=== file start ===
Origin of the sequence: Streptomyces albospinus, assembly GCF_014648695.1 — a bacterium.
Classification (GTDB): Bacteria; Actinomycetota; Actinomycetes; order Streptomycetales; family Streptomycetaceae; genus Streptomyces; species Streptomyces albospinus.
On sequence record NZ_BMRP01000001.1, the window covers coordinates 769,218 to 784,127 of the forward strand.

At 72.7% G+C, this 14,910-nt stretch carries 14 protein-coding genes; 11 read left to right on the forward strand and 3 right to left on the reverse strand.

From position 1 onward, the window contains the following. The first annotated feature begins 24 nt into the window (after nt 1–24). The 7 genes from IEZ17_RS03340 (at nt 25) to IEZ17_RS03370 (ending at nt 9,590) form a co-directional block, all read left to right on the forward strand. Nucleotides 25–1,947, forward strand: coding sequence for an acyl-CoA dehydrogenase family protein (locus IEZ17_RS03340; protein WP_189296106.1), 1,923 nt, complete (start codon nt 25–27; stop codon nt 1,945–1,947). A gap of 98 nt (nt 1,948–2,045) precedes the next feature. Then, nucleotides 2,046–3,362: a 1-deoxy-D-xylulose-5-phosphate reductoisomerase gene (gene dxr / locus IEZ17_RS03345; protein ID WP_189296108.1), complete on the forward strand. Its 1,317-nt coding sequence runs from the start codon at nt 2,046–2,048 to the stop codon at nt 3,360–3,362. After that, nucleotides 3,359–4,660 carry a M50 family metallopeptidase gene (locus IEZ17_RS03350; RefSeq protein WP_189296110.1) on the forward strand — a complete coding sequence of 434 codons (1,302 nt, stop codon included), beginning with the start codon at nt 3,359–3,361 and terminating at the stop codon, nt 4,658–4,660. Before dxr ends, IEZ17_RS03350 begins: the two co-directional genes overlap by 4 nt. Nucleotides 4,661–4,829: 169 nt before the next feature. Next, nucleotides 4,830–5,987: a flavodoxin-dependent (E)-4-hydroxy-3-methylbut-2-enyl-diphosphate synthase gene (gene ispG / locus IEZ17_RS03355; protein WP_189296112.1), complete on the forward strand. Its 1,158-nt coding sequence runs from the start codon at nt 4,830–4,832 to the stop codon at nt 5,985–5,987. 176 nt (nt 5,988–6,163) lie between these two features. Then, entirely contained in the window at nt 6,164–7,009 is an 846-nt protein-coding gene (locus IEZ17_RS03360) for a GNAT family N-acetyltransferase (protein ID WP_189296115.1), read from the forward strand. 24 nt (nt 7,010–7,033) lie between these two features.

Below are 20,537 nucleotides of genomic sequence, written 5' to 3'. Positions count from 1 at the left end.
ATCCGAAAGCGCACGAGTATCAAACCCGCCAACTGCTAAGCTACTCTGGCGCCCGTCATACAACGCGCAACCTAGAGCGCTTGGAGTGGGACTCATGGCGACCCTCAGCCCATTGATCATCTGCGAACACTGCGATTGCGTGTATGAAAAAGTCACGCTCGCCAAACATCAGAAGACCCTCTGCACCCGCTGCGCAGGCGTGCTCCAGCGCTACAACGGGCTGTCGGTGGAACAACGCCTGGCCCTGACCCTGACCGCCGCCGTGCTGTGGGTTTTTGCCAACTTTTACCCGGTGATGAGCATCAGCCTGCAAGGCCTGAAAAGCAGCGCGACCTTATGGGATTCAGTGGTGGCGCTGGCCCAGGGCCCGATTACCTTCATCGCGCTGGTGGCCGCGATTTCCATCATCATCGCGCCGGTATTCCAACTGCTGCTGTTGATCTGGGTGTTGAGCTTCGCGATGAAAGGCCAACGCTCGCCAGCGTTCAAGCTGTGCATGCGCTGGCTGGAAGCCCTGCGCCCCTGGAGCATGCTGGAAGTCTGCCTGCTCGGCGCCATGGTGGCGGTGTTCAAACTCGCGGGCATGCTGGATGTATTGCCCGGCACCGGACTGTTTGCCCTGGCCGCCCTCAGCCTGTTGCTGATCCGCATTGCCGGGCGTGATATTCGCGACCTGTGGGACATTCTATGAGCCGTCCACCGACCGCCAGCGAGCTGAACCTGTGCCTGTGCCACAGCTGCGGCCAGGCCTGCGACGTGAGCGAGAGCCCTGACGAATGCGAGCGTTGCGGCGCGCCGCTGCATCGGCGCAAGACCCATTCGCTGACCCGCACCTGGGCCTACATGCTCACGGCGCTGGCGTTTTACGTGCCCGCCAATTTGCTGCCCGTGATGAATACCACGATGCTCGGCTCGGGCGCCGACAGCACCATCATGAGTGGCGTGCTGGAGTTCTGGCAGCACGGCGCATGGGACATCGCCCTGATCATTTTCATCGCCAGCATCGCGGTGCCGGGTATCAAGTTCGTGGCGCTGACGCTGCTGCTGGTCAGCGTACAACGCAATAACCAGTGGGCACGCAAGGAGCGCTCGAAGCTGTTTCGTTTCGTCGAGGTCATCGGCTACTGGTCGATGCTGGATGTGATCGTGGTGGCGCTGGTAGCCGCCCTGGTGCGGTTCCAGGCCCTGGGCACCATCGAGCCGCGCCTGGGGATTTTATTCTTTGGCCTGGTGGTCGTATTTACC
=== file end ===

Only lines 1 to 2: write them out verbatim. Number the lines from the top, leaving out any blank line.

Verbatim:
Origin of the sequence: Streptomyces albospinus, assembly GCF_014648695.1 — a bacterium.
Classification (GTDB): Bacteria; Actinomycetota; Actinomycetes; order Streptomycetales; family Streptomycetaceae; genus Streptomyces; species Streptomyces albospinus.